New artist spotlight: Princeton Miles
Marketing senior Treveon Roseberry didn’t expect to discover what he found when he arrived early for one of his classes at the Moores School of Music.
During prior meetings of the class, he had found music and business senior Princeton Miles jokingly playing Beyonce’s “Ego” on the piano with friends. However, Roseberry didn’t truly recognize that special spark in Miles until he dug deeper into Miles’ musical activities.
“I thought the kid had rhythm and a little bit of soul inside him. Although there would be times that I would ask him to sing, and he would be shy and didn’t do it,” Roseberry said. “Then I saw him perform with the Men of Moores vocal group, and they did a mash-up with Beyonce’s ‘Halo.’ After that, I knew that there was something there and I had to find out what it was.”
Without hesitation, Roseberry began his relentless campaign for getting Miles into the studio to make music. Miles finally gave in after declining the offer 16 times. Soon enough, Miles went from writing and recording music on his laptop to having his sounds broken down and transformed by talented producers.
After a few short sessions, Miles began working with Roseberry in March on his recently released “Hear Me” extended play. The two spent months molding his style and artistry to fit alongside the music.
“It’s kind of funny. I started writing music a couple of years ago with the intention that one day, if I ever got the opportunity to record something, I’d have something to record,” Miles said. “Treveon took me from that person who just recorded on my MacBook to being someone who has business cards, fanpages, Soundcloud, Twitter — he really had the vision for the project.”
At a young age, Miles got in tune with music after having been surrounded by gospel music, followed by his participation in the local church choir. His growing passion for classical music branched out after he became a member of the Houston Boys Choir. Noticing his potential, his mother, Dorothy Miles, had him attend the High School for the Performing and Visual Arts, where he took part in various musicals.
His acceptance into Moores, his work on vocal structure with faculty vocal coordinator Joseph Evans and his continuous dedication as First Presbyterian Church’s music director further cemented his love for classical and gospel music in the highest degree.
Working on the six-track EP motivated him to step outside of his comfort zone, away from his classical roots and laptop-recorded R&B repertoire. He also had to get personal.
“It’s experimental. I do have that choral background, but I really love alternative pop music. The EP is really kind of an experiment,” Miles said. “Every track on there is very different. ‘Hear Me’ is all about things that you have never said something to someone, but it’s what you always wanted to say. In this music, you’re finally letting that person hear how you feel.”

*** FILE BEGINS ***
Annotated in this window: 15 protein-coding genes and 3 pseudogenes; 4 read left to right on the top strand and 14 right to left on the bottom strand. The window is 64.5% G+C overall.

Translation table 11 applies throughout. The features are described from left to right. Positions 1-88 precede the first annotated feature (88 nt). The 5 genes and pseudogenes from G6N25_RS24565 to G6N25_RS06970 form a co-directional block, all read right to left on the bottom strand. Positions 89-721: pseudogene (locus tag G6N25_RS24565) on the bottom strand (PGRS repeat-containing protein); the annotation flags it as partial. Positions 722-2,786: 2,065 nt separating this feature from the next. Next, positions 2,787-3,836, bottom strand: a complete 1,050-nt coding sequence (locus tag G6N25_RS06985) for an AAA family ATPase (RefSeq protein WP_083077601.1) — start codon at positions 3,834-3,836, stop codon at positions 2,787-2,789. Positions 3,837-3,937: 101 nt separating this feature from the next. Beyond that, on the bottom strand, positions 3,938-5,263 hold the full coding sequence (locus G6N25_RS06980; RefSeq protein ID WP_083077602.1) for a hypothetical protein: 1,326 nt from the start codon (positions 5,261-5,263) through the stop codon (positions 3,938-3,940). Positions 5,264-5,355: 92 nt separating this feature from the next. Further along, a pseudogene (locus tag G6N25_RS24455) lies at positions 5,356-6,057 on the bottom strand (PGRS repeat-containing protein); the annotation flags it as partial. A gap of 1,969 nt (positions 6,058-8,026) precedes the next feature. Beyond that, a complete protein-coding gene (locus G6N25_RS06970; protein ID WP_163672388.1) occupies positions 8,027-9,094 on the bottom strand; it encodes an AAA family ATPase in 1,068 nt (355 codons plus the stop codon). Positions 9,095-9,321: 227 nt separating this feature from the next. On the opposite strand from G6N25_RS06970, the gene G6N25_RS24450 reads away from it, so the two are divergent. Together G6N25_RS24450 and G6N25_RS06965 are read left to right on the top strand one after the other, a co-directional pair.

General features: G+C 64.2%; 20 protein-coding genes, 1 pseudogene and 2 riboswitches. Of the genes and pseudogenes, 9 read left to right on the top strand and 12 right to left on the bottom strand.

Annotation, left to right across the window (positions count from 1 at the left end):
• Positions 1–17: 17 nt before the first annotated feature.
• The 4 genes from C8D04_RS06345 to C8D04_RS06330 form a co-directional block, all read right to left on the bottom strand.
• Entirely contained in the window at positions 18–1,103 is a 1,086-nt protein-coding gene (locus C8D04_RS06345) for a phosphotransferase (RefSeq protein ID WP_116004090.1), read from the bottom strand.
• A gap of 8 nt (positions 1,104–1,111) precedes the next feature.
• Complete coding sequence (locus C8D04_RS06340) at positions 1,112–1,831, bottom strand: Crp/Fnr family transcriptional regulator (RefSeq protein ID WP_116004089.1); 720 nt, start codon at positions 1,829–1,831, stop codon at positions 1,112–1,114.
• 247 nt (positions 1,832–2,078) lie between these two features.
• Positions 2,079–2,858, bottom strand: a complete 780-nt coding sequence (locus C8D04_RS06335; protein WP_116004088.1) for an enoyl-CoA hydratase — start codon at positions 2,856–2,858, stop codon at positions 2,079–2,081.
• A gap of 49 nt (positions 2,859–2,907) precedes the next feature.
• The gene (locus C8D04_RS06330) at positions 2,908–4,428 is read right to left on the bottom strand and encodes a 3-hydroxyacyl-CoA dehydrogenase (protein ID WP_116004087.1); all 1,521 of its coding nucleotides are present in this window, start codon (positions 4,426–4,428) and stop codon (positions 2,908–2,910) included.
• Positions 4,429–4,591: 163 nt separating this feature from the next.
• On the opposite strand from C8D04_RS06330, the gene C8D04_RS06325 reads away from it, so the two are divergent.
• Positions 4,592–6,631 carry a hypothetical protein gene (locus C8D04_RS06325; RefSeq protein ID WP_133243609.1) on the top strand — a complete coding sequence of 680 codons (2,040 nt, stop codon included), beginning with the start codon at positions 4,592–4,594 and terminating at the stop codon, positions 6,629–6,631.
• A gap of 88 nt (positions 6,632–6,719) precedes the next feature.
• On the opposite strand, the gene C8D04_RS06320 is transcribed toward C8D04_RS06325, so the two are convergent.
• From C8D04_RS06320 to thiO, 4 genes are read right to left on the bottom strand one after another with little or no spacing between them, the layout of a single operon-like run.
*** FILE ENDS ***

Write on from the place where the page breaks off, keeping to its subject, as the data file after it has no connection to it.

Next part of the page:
Though courses have taught them to approach music from a business standpoint, Miles and Roseberry found a new challenge in attempting to define individual artistry.
“I’ve challenged him mentally and, in some cases, physically in the gym. It takes all of that,” Roseberry said. “People may not hear it in the music, but it’s a part of it. That was the real challenge. Getting people on board? Not so much, because they heard him sing. That explains it itself.”
As evident from Miles’ performances at Fitzgerald’s, The Mark Houston and, most recently, the EP release party at the Red Cat Jazz Cafe, the host of “Music in the Making” on 91.7 KUHA is proving that his musical focus has dramatically increased since he was discovered in 2009.
“I think he has grown a lot as an artist,” said Roseberry’s co-marketer and personal assistant Charnele Pendarvis. “The EP is very eclectic — not just because of the genre shifts, but vocally, too. Everything he does, it sounds like he has grown into mixing different styles instead of sticking to one chord, which was originally happening.”
With graduation in December, Miles’ plans with music are always running wild in his mind. Miles noted the contrast between his first artistic venture and future projects and how breaking old boundaries and reaching previously forbidden levels sounds much more enticing now than it did before.
“A lot of it had to do with me not being afraid to be creative. I’ve been pushed to challenge myself creatively, even during performances. You have to not be afraid to be that crazy person that’s sticking out because that’s a good thing,” Miles said. “The music is a passion. I’m always going to do it and it’s always going to be a part of me. There isn’t really one point that I want to get to; rather, I just focus on wherever music takes me.”
“Hear Me” is now available on Etsy and will soon be released on iTunes and Amazon.